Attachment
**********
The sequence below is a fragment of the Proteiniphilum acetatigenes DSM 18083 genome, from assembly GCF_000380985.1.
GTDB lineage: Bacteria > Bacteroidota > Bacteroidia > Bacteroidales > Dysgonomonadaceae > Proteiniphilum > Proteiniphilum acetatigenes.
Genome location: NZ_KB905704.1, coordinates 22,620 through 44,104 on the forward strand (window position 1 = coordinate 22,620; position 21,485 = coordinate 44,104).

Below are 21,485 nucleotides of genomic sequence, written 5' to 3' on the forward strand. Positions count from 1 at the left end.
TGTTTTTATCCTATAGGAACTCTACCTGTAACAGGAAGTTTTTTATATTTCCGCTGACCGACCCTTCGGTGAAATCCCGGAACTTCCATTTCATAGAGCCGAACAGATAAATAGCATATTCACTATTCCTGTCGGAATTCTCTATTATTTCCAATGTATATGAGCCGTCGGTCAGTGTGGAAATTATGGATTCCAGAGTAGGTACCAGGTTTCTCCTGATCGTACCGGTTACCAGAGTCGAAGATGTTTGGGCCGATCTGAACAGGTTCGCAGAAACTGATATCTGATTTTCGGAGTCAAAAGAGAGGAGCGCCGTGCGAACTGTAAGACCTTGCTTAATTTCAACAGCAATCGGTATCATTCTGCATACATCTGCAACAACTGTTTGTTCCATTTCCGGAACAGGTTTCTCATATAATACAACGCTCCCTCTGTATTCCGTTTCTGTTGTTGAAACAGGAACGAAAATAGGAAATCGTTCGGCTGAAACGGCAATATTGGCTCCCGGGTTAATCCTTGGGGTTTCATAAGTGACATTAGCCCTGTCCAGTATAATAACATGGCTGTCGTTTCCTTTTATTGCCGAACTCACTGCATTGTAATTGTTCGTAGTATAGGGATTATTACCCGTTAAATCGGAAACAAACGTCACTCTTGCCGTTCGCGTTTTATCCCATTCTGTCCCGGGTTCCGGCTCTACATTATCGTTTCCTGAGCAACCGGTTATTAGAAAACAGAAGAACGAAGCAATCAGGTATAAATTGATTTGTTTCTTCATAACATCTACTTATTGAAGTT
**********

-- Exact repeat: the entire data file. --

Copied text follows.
The sequence below is a fragment of the Proteiniphilum acetatigenes DSM 18083 genome, from assembly GCF_000380985.1.
GTDB lineage: Bacteria > Bacteroidota > Bacteroidia > Bacteroidales > Dysgonomonadaceae > Proteiniphilum > Proteiniphilum acetatigenes.
Genome location: NZ_KB905704.1, coordinates 22,620 through 44,104 on the forward strand (window position 1 = coordinate 22,620; position 21,485 = coordinate 44,104).

Below are 21,485 nucleotides of genomic sequence, written 5' to 3' on the forward strand. Positions count from 1 at the left end.
TGTTTTTATCCTATAGGAACTCTACCTGTAACAGGAAGTTTTTTATATTTCCGCTGACCGACCCTTCGGTGAAATCCCGGAACTTCCATTTCATAGAGCCGAACAGATAAATAGCATATTCACTATTCCTGTCGGAATTCTCTATTATTTCCAATGTATATGAGCCGTCGGTCAGTGTGGAAATTATGGATTCCAGAGTAGGTACCAGGTTTCTCCTGATCGTACCGGTTACCAGAGTCGAAGATGTTTGGGCCGATCTGAACAGGTTCGCAGAAACTGATATCTGATTTTCGGAGTCAAAAGAGAGGAGCGCCGTGCGAACTGTAAGACCTTGCTTAATTTCAACAGCAATCGGTATCATTCTGCATACATCTGCAACAACTGTTTGTTCCATTTCCGGAACAGGTTTCTCATATAATACAACGCTCCCTCTGTATTCCGTTTCTGTTGTTGAAACAGGAACGAAAATAGGAAATCGTTCGGCTGAAACGGCAATATTGGCTCCCGGGTTAATCCTTGGGGTTTCATAAGTGACATTAGCCCTGTCCAGTATAATAACATGGCTGTCGTTTCCTTTTATTGCCGAACTCACTGCATTGTAATTGTTCGTAGTATAGGGATTATTACCCGTTAAATCGGAAACAAACGTCACTCTTGCCGTTCGCGTTTTATCCCATTCTGTCCCGGGTTCCGGCTCTACATTATCGTTTCCTGAGCAACCGGTTATTAGAAAACAGAAGAACGAAGCAATCAGGTATAAATTGATTTGTTTCTTCATAACATCTACTTATTGAAGTT